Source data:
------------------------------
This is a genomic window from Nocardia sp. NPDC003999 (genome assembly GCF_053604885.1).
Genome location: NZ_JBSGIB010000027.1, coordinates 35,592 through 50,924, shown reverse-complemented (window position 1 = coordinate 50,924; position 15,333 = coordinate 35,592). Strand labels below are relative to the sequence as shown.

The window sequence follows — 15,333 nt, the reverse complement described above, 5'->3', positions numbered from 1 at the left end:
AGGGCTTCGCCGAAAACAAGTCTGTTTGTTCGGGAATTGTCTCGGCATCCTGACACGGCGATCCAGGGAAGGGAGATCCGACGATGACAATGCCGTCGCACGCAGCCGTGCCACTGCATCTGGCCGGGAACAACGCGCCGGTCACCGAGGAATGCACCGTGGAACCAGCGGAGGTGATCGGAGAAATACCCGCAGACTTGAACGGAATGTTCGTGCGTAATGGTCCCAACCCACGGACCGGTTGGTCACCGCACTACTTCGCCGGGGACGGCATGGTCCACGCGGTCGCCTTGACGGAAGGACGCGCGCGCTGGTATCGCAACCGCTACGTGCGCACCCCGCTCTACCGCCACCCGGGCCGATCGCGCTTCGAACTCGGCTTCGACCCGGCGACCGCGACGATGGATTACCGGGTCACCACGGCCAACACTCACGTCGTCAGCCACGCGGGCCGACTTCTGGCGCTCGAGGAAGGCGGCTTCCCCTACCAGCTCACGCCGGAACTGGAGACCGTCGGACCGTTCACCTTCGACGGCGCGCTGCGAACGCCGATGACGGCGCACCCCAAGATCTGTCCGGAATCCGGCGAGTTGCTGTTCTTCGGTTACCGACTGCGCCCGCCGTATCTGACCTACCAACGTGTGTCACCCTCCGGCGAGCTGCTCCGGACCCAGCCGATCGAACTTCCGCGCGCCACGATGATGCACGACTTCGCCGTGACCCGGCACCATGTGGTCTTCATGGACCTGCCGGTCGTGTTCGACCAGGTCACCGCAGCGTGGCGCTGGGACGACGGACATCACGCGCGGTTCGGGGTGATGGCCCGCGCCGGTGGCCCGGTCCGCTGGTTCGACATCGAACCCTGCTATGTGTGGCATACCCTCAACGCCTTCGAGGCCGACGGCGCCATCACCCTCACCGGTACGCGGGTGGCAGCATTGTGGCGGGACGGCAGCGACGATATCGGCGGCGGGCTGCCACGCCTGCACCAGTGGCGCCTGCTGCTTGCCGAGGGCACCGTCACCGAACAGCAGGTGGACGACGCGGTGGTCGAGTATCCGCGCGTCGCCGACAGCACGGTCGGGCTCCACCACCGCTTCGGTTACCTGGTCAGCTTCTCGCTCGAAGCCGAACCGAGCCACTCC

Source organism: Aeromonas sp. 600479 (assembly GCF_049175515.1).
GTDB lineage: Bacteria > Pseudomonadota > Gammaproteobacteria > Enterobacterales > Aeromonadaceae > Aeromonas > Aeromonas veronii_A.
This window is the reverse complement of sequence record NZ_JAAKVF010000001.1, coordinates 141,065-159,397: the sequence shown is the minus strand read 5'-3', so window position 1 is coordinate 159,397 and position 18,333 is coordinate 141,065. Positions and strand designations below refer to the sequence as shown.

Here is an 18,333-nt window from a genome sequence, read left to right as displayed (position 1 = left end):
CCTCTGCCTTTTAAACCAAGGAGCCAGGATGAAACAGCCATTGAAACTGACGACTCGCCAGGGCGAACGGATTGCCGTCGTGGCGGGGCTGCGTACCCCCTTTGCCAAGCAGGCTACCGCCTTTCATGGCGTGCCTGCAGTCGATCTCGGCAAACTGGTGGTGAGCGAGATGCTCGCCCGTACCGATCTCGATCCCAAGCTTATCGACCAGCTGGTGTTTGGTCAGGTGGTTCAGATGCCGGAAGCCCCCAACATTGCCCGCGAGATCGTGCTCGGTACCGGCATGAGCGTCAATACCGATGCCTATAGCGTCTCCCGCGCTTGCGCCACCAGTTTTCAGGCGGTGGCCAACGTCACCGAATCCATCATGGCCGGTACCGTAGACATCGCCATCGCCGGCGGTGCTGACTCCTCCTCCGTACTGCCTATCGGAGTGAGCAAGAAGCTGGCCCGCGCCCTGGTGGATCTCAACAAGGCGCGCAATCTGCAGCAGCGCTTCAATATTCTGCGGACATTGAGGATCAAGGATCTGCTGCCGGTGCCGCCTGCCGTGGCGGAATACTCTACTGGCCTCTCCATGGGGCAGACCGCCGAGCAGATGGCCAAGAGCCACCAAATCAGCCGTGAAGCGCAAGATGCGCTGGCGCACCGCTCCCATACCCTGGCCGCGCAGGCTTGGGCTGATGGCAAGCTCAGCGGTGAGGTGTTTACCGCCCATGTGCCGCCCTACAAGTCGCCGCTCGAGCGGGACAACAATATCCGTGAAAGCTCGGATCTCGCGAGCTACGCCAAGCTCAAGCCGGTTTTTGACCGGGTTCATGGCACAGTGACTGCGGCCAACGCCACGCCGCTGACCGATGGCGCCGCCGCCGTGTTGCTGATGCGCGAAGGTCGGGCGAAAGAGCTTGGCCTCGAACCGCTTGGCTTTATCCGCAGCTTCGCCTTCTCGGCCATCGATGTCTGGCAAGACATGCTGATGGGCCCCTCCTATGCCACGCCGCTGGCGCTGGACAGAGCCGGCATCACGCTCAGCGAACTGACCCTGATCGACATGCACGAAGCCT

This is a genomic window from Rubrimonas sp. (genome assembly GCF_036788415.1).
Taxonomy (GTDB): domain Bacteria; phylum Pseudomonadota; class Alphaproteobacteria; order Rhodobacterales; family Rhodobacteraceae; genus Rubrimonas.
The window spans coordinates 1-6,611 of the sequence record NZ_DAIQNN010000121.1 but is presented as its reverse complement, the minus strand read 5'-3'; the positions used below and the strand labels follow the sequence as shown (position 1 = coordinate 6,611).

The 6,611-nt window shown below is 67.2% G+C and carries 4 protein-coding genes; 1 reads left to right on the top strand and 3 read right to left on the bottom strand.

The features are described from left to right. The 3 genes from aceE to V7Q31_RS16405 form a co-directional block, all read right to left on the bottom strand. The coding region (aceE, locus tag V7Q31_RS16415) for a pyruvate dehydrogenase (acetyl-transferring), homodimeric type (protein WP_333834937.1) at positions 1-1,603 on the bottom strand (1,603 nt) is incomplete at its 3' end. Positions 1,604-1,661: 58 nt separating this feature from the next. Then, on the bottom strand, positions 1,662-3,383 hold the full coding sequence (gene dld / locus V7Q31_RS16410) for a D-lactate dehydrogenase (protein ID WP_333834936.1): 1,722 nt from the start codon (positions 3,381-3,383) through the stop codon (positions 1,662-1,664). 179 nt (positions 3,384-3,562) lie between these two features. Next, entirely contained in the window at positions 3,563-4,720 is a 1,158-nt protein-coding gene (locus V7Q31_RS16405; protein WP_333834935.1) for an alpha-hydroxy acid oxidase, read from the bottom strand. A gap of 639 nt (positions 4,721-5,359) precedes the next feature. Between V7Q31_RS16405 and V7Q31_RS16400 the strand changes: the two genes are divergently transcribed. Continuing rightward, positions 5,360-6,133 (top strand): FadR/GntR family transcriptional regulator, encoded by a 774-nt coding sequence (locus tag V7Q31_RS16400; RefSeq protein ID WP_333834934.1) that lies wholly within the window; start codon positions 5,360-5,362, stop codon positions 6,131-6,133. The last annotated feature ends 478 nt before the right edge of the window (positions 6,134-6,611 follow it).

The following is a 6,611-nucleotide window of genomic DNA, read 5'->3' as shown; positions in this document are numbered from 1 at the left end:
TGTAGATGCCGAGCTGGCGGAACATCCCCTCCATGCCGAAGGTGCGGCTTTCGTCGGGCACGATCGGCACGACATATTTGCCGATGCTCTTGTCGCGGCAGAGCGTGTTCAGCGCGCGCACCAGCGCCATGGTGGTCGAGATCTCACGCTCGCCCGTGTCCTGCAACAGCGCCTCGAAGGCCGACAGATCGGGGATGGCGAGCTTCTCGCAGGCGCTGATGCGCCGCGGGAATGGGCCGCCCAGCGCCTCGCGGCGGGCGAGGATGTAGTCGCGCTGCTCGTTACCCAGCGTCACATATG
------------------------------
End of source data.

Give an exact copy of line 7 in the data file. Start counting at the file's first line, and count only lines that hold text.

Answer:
This window is the reverse complement of sequence record NZ_JAAKVF010000001.1, coordinates 141,065-159,397: the sequence shown is the minus strand read 5'-3', so window position 1 is coordinate 159,397 and position 18,333 is coordinate 141,065. Positions and strand designations below refer to the sequence as shown.